On 21 Feb 04, at 1:34, Alan Stockdale wrote:
> You can of course store original audio data on removable storage and keep
> it in a locked cabinet just as you would analog tapes but I think you are
> right that there is an issue here. Digital recordings make it much easier
> to copy
Our system requires that interviews etc are "immediately" (within
48 hours) compressed, encrypted and transferred to CD by one of
the interviewers and the recording tape wiped in a bulk cleaner;
recording tape awaiting data transfer is kept in secure storage at
our security company. A DVD storage system for audio and video
will be introduced within the next 6 or so months.
The CDs are stored in a walk-in safe; researchers - all are bonded -
who wish to use them must sign for them, are not allowed to make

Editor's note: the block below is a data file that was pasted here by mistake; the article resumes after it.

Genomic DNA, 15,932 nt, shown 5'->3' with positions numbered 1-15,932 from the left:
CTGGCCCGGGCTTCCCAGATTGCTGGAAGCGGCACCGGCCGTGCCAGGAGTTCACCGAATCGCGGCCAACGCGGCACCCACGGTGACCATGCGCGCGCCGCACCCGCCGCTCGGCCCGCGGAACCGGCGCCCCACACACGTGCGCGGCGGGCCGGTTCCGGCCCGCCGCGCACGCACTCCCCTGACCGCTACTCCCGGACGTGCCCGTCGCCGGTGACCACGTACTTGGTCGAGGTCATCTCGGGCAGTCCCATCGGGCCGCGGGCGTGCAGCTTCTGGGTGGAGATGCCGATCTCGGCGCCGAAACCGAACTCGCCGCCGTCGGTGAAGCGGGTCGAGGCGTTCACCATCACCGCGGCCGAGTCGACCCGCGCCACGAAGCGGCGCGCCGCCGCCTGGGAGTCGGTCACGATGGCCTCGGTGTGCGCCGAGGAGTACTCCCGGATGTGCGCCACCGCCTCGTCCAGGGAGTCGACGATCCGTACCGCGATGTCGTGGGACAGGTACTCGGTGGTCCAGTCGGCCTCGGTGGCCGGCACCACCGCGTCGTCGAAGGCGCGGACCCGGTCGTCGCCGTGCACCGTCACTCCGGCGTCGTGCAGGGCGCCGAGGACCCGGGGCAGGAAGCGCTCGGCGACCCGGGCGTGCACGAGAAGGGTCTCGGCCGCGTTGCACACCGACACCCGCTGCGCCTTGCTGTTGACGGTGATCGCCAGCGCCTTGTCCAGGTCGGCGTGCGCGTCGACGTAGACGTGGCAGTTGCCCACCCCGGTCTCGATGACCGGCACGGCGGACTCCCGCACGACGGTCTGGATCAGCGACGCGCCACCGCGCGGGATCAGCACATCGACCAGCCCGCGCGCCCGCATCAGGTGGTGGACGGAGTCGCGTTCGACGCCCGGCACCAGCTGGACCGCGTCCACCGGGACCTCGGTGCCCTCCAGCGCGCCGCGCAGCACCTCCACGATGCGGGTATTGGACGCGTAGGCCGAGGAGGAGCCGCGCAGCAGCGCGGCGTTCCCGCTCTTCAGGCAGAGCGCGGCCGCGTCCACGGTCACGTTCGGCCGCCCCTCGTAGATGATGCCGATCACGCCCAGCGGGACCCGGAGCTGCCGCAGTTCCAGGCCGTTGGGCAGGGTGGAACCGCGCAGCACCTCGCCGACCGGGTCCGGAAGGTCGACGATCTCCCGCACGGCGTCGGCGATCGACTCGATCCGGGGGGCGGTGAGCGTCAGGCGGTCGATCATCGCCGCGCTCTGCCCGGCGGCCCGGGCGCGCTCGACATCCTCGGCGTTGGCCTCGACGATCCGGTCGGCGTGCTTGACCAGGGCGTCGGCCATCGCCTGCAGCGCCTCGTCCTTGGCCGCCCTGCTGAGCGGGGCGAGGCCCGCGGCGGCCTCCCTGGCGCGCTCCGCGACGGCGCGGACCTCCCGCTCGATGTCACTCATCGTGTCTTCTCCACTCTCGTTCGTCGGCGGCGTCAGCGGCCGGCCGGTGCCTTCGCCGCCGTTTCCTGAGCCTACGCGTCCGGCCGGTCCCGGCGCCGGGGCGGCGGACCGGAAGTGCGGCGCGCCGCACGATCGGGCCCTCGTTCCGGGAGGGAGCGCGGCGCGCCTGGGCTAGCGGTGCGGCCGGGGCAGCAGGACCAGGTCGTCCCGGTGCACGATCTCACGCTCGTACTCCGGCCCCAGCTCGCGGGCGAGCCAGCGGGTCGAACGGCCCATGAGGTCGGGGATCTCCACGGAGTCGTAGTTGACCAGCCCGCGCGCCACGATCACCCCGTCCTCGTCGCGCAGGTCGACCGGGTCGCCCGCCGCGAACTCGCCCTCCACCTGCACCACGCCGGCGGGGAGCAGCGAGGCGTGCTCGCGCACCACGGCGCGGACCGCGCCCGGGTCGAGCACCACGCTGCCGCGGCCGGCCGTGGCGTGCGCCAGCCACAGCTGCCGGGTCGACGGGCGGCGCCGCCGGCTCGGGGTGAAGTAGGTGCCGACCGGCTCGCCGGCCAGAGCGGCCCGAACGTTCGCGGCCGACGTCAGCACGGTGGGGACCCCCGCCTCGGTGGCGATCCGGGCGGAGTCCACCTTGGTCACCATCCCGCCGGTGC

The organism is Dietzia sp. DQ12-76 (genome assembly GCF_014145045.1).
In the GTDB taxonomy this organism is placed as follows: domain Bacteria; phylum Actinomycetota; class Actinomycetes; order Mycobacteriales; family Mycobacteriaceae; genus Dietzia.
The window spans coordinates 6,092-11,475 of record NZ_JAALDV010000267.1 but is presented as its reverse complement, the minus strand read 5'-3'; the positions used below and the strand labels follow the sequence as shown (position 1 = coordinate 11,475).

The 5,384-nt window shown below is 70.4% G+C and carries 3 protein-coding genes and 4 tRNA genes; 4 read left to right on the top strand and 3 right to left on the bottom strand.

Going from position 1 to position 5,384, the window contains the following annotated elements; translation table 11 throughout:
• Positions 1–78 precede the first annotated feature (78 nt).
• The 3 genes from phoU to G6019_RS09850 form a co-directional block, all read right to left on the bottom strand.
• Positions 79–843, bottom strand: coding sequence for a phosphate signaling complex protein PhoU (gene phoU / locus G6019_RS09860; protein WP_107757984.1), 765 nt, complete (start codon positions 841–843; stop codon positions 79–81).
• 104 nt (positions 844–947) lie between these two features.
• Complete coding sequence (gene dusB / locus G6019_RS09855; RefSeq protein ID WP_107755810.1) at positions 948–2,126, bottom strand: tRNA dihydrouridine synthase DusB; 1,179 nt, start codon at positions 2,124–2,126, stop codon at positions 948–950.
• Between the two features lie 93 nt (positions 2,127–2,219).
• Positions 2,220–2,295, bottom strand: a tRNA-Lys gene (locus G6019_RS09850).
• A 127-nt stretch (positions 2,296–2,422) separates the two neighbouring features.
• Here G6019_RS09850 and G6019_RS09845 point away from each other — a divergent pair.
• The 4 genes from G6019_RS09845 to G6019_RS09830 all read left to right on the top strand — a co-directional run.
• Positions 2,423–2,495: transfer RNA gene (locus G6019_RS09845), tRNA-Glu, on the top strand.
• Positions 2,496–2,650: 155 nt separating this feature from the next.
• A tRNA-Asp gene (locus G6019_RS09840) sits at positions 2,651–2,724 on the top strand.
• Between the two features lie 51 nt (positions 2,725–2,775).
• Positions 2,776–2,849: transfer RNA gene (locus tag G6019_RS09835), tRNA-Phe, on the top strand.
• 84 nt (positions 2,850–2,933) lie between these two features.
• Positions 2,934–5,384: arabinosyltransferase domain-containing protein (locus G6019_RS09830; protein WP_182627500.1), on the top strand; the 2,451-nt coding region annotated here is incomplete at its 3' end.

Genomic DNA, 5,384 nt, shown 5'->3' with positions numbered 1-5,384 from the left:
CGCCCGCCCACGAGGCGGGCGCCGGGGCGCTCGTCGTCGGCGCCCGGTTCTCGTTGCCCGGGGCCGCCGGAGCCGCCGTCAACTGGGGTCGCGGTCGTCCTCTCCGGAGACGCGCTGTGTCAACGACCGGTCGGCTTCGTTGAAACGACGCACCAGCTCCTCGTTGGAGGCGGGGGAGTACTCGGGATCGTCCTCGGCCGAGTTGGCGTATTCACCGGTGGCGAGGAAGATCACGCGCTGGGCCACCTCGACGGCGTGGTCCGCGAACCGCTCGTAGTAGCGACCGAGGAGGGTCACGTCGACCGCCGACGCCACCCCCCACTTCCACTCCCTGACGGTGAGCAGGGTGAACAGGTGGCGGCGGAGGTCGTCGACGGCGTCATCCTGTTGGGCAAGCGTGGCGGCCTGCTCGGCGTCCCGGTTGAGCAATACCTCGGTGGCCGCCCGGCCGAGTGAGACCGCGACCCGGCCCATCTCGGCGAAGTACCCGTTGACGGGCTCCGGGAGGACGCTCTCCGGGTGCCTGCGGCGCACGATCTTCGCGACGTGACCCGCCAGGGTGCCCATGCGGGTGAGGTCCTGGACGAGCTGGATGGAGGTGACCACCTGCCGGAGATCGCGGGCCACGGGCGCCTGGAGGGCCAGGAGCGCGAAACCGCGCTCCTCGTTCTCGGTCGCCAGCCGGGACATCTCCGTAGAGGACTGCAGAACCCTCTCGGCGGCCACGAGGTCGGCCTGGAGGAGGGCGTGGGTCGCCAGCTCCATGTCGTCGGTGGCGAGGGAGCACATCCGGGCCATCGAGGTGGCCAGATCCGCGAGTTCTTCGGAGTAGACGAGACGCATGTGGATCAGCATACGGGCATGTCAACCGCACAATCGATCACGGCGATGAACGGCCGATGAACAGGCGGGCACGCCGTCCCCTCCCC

copies, may not use them on a networked PC or one connected to
the Internet, may not take them out of the offices and have to return
them to the safe at the end of the working day. CDs are kept for a
limited period only and are incinerated by our security company in
the presence of one of our auditors.
Any security breach is grounds for summary dismissal.
The apparently excessive security is the result of a court order
made after we were sued following a security breach. We used to
keep interviews on networked, password protected PCs; these
were hacked into and the hacker (a visiting researcher from Nigeria)
tried to use confidential information about HIV status, sexual
orientation etc to blackmail two interviewees.